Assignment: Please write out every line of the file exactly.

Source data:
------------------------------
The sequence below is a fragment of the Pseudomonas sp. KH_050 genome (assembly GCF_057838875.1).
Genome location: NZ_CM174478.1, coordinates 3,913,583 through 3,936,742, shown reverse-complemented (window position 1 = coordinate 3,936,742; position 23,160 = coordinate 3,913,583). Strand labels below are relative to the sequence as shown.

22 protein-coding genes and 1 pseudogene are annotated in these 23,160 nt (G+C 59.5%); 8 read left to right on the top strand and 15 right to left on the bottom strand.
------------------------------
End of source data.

The sequence below is a fragment of the Pseudomonas sp. KH_050 genome (assembly GCF_057838875.1).
Genome location: NZ_CM174478.1, coordinates 3,913,583 through 3,936,742, shown reverse-complemented (window position 1 = coordinate 3,936,742; position 23,160 = coordinate 3,913,583). Strand labels below are relative to the sequence as shown.

22 protein-coding genes and 1 pseudogene are annotated in these 23,160 nt (G+C 59.5%); 8 read left to right on the top strand and 15 right to left on the bottom strand.